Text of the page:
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Open Government Partnership talks tech-led transparency

Open government ideas shared at global gabfest

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The Open Government Partnership has met in Brasilia, and discussed several technology-enabled openness initiatives.

The Partnership has over members and bills itself as “a new multilateral initiative that aims to secure concrete commitments from governments to promote transparency, empower citizens, fight corruption, and harness new technologies to strengthen governance.” Members create openness Action Plans, elements if which were shared at the meeting.

Some of those plans discussed technology-fuelled openness plans including:

  • Open data portals – covering everything from crime statistics and political party funding to local budgets and procurement (proposed by Chile, Estonia, Israel, Italy, Jordan, Peru, Romania, Spain and Tanzania).
  • Improved service delivery – including an interactive local water-point mapping system in Tanzania, digitized medical records in Spain and new/improved portals on service delivery in Italy, Israel, Tanzania and Uruguay.
  • E-petitions. – Ukraine, Slovak Republic, Moldova and Montenegro are all introducing online e-petition portals to collect and respond to citizens’ proposals more quickly and effectively.
  • Challenges and prizes. – Uruguay, Israel, Italy, Jordan and Colombia are introducing government-sponsored prizes and challenges to encourage the private sector and public agencies to better use government data.

The event also featured a Hack Day at which coders were let loose on “A newly created database of government commitments around transparency, accountability and participation covering approximately 50 OGP member countries.” US Secretary of State Hilary Rodham Clinton attended the event, and lauded technology's role in open government.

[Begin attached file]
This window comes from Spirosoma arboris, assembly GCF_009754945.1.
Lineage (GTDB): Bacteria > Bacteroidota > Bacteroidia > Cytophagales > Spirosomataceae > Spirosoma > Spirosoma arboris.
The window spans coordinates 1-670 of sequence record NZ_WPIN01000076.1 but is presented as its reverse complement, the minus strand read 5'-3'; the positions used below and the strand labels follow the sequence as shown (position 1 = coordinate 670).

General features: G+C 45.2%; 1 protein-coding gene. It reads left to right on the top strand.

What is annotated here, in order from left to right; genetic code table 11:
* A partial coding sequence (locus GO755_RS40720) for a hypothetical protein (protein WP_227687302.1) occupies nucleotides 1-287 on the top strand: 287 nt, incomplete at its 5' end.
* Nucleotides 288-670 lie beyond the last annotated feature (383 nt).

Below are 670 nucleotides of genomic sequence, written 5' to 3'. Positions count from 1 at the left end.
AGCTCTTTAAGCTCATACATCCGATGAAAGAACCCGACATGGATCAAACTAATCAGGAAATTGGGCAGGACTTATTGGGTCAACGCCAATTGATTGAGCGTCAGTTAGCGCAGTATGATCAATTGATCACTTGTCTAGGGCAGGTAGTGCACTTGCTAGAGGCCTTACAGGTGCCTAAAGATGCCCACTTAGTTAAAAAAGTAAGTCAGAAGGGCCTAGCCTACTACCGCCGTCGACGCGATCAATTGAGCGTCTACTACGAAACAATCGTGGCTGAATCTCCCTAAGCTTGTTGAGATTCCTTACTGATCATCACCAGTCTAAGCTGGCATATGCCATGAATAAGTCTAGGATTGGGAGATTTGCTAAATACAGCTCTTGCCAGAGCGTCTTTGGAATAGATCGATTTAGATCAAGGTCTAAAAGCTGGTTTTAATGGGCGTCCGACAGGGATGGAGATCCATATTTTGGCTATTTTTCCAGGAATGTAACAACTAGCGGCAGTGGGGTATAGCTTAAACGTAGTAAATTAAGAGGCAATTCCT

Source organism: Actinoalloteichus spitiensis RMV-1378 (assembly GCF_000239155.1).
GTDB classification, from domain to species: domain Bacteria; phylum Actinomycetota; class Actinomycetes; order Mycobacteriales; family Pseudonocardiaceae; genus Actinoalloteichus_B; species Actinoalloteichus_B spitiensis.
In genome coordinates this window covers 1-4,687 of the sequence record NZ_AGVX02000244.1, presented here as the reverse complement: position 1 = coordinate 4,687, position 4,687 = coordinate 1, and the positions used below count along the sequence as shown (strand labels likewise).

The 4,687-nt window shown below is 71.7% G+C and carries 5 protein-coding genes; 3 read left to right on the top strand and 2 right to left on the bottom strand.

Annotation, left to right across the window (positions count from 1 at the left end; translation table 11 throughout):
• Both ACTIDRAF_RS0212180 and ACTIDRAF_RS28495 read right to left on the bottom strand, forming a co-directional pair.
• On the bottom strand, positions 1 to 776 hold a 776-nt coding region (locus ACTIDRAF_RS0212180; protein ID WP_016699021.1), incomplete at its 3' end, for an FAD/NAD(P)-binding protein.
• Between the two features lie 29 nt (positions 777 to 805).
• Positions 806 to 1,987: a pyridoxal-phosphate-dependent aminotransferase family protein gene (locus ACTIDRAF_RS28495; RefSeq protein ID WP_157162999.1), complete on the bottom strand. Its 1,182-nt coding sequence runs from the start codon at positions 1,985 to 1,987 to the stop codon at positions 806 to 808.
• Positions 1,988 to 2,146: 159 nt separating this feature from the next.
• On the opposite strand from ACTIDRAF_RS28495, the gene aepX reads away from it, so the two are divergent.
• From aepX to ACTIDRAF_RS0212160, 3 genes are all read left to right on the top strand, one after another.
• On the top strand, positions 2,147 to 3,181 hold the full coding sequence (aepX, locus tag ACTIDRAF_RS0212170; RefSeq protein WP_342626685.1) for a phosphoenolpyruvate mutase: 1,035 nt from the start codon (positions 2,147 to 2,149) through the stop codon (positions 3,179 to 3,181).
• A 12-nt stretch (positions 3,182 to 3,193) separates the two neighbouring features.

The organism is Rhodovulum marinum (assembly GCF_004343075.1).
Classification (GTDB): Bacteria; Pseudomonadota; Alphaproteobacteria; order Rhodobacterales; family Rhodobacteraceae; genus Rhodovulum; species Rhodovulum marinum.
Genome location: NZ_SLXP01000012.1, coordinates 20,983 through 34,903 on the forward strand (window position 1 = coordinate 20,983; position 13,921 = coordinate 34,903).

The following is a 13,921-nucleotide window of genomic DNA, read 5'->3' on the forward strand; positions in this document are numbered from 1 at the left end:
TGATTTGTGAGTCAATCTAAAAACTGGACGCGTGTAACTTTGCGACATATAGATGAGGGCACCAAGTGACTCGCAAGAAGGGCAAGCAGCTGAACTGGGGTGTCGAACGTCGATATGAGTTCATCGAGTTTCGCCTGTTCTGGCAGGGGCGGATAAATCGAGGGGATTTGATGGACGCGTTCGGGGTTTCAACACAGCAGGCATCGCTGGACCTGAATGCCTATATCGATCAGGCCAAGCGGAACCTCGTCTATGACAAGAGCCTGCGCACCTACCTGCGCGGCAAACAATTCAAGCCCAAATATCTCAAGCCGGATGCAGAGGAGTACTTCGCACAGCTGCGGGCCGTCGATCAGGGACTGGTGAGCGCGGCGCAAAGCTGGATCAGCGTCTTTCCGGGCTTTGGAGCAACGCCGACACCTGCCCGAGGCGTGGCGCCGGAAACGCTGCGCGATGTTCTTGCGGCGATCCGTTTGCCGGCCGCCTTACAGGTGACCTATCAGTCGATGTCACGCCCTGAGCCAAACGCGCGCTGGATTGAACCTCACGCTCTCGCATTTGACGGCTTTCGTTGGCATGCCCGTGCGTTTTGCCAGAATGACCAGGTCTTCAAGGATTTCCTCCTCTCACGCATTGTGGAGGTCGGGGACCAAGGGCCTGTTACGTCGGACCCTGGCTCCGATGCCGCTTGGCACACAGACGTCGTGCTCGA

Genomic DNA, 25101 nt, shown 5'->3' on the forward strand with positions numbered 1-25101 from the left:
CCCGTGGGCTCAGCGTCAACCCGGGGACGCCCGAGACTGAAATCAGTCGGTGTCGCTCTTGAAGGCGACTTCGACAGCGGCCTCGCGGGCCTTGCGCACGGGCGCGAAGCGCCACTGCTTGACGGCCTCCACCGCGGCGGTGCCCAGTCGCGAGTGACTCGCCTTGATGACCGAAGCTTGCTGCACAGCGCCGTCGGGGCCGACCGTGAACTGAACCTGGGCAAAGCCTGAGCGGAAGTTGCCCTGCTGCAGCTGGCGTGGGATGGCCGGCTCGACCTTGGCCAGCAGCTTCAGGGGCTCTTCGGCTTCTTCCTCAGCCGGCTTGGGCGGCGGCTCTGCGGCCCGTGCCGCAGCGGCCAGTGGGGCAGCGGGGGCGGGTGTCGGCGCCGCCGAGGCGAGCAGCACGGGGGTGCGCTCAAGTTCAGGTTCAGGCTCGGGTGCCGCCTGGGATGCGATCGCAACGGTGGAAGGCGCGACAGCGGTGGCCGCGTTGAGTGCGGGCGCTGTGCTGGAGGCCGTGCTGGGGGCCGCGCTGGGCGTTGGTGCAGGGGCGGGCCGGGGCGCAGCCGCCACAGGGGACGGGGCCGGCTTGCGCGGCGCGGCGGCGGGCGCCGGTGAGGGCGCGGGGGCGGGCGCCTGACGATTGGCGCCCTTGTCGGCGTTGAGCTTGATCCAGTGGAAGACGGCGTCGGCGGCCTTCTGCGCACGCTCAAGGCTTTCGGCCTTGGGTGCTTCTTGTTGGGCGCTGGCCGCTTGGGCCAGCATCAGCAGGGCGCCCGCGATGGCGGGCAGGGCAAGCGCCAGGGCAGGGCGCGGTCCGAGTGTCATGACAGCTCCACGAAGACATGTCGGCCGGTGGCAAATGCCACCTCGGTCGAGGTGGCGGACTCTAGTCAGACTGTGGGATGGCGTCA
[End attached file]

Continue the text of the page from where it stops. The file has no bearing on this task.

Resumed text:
“Now one theme running through these national action plans is technology, because in the digital age, we now have tools that previous generations of open government advocates couldn’t even dream of,” she told the event. “New technologies make it both possible and useful to do things that were once impractical or prohibitively expensive, like releasing enormous quantities of public data, or making national budgets easily available online. And of course, new connection technologies empower citizens to connect with one another and their leaders, as we have seen in this past year of the era of awakening.”

“I’ve seen how technology is transforming the way that we and other nations do diplomacy and development, and later today, I will be sending policy guidance to every U.S. Embassy worldwide on modernizing technology through diplomacy. We want to open up the State Department not only to U.S. citizens, but to people everywhere, because in keeping with the principles of open government and this partnership, we believe that when people are empowered to speak their minds and leaders are held to account for their actions, we all do better.”

But Clinton also warned the existence of technology does not translate into openness. “Technology isn’t some kind of magic wand,” she said. “Ultimately, it is political will that determines whether or not we hold ourselves accountable.”

Representatives of the UK government also attended the even, but Australia is not yet a member and did not send a representative. A spokesperson for Australia's Attorney-General's department said "The Government is considering and consulting on the Open Government Partnership initiative including attending a meeting of the partnership in July 2011." ®

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